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Ignorance May Not be Bliss but it can be Beneficial Evidence of the Conduct of a Judgment

The Defendant was a dentist who had executed a personal guarantee on July 7, 2011 in favour of the Plaintiff (the "Bank") in order to secure payment of the indebtedness of the Defendant's professional corporation. The Bank made a demand for payment on the guarantee, and subsequently brought an action against the Defendant (the "First Action").The Bank was successful on a motion for summary judgment and judgment was granted against the Defendant.

The First Action, the motion for summary judgment, and the judgment made no reference to fraudulent misrepresentation or false pretences on the Defendant's part, necessary to engage section 178(1)(e) of the BIA.

The Defendant was adjudged bankrupt on December 2, 2013 by petition issued by the Bank.

After lifting the stay of proceeding caused by the Defendant's bankruptcy, the Bank commenced a new action against the Defendant for fraud and fraudulent misrepresentation in relation to the same debt as the First Action (the "Second Action"). The Bank also claimed for declaratory relief pursuant to section 178(1)(e) of the BIA that would allow the judgment to survive an order of discharge. The Bank submitted that after the Court rendered judgment in the First Action, the Bank became aware of fraud and fraudulent misrepresentations on the part of the Defendant, and that was why it brought the Second Action instead of including those claims as part of the First Action.

The Defendant brought a motion for summary judgment of the Second Action, and took the position that there was no genuine issue requiring the trial as the Second Action sought to reconstitute the First Action's judgment debt in a way that would survive the Defendant's bankruptcy, despite not advancing any claims of fraud contemporaneously with the First Action.

Accordingly, there were two issues before the Court:

  1. Whether the Bank could lead evidence in the Second Action that was outside of:
    • the facts pleaded in support of the First Action;
    • the evidence presented at the time to secure the judgment debt in the First Action; and
    • the reasons that were given by the Court in granting judgment in the First Action.
  2. If so, whether there was a genuine issue requiring a trial.

The Defendant argued that the Bank could not lead evidence outside of the confines of the facts, evidence and reasons provided in the First Action, in accordance with the Ontario Court of Appeal's recent decision in Lawyer's Professional Indemnity Company v. Rodriguez, 2018 ONCA 171 ("Rodriguez"). While the Bank agreed that Rodriguez generally barred the use of outside evidence, when determining if a claim engaged section 178(1) of the BIA, it argued that Rodriguez only dealt with circumstances where the Plaintiff already knew about the fraudulent behaviour prior to bringing the original action or obtaining judgment, and elected not to pursue claims in fraud. Accordingly, the Bank submitted that the present circumstances, where the Bank was not aware of the alleged fraudulent behaviour during the course of the First Action, and could not have discovered it with reasonable diligence, was distinguishable.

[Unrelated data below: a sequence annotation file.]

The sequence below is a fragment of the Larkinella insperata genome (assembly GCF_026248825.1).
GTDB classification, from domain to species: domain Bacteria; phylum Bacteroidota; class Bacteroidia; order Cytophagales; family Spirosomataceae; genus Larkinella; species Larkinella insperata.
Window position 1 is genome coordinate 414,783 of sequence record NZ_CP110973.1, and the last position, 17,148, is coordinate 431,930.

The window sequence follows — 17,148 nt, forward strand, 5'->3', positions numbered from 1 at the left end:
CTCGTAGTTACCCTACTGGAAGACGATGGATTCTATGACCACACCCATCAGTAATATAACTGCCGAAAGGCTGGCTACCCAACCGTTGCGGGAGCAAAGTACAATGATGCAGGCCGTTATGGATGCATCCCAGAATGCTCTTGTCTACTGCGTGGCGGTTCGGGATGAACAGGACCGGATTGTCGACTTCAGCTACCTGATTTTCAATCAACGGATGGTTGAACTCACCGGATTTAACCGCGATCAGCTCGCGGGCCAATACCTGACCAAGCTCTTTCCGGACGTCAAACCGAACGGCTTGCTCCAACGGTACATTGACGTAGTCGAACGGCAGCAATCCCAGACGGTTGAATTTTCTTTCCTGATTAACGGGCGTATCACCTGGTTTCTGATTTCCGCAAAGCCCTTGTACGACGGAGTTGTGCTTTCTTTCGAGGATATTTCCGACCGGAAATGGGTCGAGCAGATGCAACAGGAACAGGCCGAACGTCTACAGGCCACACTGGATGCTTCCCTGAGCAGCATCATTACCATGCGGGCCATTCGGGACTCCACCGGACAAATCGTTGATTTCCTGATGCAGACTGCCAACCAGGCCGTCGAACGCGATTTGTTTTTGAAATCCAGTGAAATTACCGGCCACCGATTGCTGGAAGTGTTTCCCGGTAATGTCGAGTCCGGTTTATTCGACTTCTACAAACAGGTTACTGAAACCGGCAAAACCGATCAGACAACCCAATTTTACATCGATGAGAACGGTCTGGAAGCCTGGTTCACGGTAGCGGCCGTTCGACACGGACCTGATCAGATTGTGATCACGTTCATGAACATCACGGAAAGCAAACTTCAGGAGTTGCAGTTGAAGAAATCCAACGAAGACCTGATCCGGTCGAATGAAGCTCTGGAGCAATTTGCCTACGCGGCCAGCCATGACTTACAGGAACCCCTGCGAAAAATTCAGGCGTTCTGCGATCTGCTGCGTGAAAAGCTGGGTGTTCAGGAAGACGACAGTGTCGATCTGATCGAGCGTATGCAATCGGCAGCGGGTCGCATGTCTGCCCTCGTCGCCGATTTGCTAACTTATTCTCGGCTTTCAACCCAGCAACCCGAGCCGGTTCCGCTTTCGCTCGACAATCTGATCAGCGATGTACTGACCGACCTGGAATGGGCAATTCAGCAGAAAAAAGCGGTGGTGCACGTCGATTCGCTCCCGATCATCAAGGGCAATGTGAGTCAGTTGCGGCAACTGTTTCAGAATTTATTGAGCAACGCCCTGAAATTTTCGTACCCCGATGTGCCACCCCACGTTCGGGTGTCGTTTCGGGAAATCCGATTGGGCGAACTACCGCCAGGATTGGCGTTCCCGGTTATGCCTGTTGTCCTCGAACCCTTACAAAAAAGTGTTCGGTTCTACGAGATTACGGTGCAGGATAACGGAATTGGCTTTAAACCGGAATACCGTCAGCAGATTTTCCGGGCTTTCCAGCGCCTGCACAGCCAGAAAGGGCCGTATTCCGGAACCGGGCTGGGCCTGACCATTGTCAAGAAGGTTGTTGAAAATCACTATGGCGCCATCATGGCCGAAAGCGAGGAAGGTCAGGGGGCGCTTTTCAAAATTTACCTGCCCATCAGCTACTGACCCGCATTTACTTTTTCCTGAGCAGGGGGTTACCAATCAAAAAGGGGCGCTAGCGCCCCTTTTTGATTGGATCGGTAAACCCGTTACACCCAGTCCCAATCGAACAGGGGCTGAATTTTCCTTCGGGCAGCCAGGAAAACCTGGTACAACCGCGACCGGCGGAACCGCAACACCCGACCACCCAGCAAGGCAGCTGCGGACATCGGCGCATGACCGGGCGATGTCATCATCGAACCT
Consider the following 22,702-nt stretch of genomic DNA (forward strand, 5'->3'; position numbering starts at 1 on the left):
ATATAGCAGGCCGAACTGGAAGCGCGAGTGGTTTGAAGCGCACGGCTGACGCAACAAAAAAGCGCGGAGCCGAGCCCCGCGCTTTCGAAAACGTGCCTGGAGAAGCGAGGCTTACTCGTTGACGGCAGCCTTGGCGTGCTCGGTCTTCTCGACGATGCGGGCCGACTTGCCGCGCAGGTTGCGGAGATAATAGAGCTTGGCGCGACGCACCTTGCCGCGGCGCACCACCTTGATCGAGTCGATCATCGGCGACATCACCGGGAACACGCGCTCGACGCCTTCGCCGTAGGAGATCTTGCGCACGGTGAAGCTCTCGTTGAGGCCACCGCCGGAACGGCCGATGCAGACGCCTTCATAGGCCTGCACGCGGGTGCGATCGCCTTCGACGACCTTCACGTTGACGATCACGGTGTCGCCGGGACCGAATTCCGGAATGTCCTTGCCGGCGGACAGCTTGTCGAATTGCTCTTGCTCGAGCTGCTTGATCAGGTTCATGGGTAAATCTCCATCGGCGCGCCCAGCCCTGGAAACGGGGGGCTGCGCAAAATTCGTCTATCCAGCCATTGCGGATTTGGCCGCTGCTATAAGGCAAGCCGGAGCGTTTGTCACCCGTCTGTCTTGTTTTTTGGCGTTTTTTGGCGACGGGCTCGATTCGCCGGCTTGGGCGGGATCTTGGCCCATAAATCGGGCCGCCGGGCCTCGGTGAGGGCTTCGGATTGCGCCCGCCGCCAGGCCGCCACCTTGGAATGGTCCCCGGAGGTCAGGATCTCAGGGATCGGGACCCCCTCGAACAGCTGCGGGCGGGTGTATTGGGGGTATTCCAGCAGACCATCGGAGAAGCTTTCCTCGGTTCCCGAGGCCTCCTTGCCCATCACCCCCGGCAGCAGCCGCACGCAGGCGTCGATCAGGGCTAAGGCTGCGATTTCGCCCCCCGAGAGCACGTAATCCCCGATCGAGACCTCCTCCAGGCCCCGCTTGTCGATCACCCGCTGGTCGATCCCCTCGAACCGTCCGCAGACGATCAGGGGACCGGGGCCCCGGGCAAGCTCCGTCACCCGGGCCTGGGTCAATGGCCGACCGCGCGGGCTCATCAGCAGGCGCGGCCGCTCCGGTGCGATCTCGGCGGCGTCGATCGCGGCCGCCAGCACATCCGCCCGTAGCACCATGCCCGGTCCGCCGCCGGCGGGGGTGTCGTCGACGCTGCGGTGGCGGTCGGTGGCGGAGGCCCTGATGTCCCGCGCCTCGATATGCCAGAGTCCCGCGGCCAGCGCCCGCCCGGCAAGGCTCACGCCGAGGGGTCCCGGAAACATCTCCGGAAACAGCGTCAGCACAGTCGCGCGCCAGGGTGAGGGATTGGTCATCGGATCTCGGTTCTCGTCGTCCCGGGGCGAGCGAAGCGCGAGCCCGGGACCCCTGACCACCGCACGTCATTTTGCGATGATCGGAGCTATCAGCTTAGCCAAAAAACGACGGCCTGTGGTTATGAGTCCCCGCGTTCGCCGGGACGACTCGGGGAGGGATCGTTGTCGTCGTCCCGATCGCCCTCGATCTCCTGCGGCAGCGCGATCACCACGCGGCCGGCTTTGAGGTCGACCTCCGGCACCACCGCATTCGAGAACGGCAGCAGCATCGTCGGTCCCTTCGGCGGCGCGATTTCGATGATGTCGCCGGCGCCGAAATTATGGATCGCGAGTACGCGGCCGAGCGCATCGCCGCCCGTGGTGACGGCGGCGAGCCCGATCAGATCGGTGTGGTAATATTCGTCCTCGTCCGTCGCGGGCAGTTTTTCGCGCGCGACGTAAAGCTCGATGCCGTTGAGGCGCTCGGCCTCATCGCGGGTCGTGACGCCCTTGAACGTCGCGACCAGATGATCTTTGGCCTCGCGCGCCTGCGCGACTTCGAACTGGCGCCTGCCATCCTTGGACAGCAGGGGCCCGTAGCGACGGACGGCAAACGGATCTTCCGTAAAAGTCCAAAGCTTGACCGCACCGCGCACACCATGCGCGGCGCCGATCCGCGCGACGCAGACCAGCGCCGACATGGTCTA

The Court agreed with the Bank. After reviewing Rodriguez, as well as other decisions dealing with this issue, the Court found that prohibiting a Plaintiff from leading evidence that was "extraneous" – or outside of the facts, evidence and reasons for judgment of the prior proceeding may be unfair to judgment creditors who did not know or could have reasonably discovered conduct which would engage section 178(1) of the BIA, and runs contrary to the policy considerations underlying section 178(1).

Accordingly, the Court found that the circumstances of the case were distinguishable from Rodriguez, and that creditors are not barred from using extraneous evidence where they did not know of the conduct engaging section 178(1) of the BIA, and could not have discovered it with reasonable diligence.

After finding that Rodriguez had no application to the present facts, the Court determined that there were genuine issues for trial, including whether the Defendant knew various representation he made to the Bank regarding his finances were false, as well as whether the Bank relied upon those representations in extending credit to the Defendant. As a result, the Court dismissed the motion for summary judgment.